February 20, 2014
Born and raised in Michigan, author Bich Minh Nguyen draws on her own childhood obsession with Laura Ingalls Wilder’s Little House series in her new novel, Pioneer Girl. The story features aimless academic Lee Lien returning to her family’s Chicago home and becoming immersed in tracing the truth out of a bit of family lore, a brooch that might have belonged to Laura Ingalls Wilder.
Here’s an interview with Nguyen in Shelf Awareness. The book is on shelves now, and sure to appeal to adult readers who grew up clutching battered copies of Laura Ingalls Wilder’s books.
February 10, 2014
The Chelsea District Library has 134 years of Chelsea newspapers on rolls of microfilm spanning from 1873 to 2012. Though the public can access these papers by coming into the library and using the microfilm reader, the process can be challenging and tedious. However, with support from the community, the Chelsea District Library is digitizing these newspapers, making them available online.
Each microfilm roll will be scanned and put online, making them accessible 24 hours a day, from anywhere with internet access. Additionally, these digital copies will be keyword searchable—rather than sifting through years of microfilm searching for a story about a particular person, you can type their name and find their every mention with one simple search. “The technology that makes keyword searching possible has come a long way in recent years, so while it still may not be perfect, it is a huge improvement from going through page-by-page.” said Sara Wedell, head of adult services.
For $100, you can sponsor the digitization of a year of Chelsea newspapers between the years 1873-2012. Pick the birth year of someone special, an anniversary, or just a year in history that piques your interest, and make it available to the world. Adult services librarian Emily Meloche handles the library’s local history collection. “Through these historic Chelsea papers, you can see world history unfolding through the lens of our local community.” Meloche said. “It’s an amazingly rich resource.”
Making Chelsea’s newspapers available online raises the profile of the community, as researchers from around the world will be able to easily access Chelsea’s history. But whether the historic Chelsea papers are used by an academic researcher working on a paper, or a curious Chelsea-ite looking for mentions of her grandfather, digitized versions of the newspapers will bring Chelsea’s history to the forefront.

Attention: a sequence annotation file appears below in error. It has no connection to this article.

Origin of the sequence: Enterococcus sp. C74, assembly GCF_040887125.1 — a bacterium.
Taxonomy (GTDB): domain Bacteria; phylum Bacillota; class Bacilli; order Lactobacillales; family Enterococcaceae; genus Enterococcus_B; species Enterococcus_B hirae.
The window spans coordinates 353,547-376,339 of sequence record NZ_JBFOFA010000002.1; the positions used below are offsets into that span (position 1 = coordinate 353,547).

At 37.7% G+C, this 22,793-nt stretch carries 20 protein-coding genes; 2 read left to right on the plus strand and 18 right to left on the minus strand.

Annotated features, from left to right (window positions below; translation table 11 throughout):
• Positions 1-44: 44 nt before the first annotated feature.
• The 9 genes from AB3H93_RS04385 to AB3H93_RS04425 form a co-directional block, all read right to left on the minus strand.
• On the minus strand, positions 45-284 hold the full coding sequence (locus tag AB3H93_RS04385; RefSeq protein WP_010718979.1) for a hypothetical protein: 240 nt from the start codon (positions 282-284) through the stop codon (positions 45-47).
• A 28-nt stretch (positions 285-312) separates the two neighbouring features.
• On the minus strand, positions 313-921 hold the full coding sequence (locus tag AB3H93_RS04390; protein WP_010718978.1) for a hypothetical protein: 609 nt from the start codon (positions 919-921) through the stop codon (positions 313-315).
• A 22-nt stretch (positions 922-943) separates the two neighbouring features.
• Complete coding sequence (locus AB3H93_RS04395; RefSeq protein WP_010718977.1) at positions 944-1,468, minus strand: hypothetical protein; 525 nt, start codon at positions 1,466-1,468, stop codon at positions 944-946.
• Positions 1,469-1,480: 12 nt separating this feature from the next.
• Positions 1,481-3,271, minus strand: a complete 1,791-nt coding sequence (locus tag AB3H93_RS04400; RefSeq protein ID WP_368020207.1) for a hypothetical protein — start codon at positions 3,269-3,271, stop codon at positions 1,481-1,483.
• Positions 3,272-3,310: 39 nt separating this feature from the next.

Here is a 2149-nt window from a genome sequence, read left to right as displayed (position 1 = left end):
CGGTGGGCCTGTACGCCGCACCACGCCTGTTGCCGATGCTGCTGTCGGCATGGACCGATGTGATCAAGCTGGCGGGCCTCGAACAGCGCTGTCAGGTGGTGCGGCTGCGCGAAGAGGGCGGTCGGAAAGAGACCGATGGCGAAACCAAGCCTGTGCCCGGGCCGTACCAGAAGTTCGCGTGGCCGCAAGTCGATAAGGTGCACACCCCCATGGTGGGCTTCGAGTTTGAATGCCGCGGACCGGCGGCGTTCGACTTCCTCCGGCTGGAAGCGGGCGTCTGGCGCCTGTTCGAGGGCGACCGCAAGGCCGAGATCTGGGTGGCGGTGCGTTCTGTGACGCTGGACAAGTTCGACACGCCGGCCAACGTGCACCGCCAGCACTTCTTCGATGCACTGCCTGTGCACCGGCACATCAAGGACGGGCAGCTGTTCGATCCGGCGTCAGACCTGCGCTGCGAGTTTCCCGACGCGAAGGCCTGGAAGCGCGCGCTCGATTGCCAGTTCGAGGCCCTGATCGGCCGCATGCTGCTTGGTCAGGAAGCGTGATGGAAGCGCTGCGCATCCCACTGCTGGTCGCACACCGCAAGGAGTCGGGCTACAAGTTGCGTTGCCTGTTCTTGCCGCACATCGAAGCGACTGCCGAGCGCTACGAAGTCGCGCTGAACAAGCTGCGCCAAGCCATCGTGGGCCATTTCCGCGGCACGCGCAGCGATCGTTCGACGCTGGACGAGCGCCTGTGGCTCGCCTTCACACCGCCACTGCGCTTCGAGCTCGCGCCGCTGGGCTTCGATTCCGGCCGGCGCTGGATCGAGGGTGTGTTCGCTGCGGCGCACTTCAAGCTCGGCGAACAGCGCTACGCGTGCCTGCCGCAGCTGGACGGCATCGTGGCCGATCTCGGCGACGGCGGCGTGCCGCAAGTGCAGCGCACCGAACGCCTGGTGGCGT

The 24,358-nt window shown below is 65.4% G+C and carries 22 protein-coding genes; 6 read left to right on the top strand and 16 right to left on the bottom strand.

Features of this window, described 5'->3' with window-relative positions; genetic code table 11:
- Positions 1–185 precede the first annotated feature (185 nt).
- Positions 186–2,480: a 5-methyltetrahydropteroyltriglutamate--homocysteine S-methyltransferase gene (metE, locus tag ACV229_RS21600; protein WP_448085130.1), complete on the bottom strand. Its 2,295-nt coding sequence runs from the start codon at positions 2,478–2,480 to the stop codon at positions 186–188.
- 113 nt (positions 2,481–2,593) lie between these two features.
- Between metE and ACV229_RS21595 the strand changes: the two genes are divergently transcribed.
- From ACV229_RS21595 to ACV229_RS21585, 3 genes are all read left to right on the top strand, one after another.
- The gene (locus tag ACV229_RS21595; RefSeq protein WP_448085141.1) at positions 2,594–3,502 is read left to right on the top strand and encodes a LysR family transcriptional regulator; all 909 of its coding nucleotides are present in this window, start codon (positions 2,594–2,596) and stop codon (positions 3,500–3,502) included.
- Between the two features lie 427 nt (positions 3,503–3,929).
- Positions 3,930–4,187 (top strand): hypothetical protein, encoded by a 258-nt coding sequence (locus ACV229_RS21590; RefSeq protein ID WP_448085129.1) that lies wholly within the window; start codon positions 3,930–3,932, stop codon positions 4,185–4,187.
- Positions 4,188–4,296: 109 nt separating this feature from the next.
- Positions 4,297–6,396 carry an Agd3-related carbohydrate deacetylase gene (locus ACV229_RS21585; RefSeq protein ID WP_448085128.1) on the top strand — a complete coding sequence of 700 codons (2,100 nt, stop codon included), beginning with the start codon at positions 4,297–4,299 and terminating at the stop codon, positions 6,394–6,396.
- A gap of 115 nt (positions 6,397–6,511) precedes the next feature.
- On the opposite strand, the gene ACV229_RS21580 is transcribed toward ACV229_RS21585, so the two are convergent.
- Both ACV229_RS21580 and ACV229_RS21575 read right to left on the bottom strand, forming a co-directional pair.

For more information on the Historic Newspaper Project or to sponsor a year, contact Sara Wedell, email@example.com or at (734)475-8732 ext. 218.
January 31, 2014
I loved The Office on NBC, and especially watching BJ Novak and Mindy Kaling steal the show as self-important intern Ryan and self-obsessed ditz Kelly, respectively. They both moved into writing for the show and onto new projects, such as Kaling’s show The Mindy Project and now Novak’s foray into publishing.
I was interested to read his book, One More Thing, when I heard it compared to Simon Rich’s books, and now that I’ve seen the EPIC book trailer promoting it, I can’t wait to get my hands on it. Kaling and Novak make a great comedy team, and this trailer proves it. Enjoy! –Sara
December 13, 2013
Even newcomers to Chelsea refer to the Washington Street Education Center as “the old high school,” and the Community Observer recently published a very interesting history of the building by area local historian Grace Shackman.
The article shares some great details about the design and construction of the complex, such as:
- The architect was Minoru Yamasaki, a famed Modernist who went on to design the World Trade Center
- The multi-building design was intended to give each building its own character and develop a “town center” feel to the overall school grounds
The article can be read in its entirety on the Ann Arbor Observer website.
November 7, 2013
On Monday, November 11 at 2 pm
, the Chelsea District Library will premiere their sixth community history documentary, “Vietnam Veterans” as part of Chelsea’s annual Veterans Day event at the Comfort Inn Conference Center.
In this latest film, filmmaker Rob Coelius of Video Farm Productions documents a collection of perspectives of the war as told by Chelsea area men who fought in Vietnam. It was created to collect recorded interviews with veterans of the Vietnam War as a way of preserving their stories and experiences for future generations. The goal of the project is to capture the stories of our town.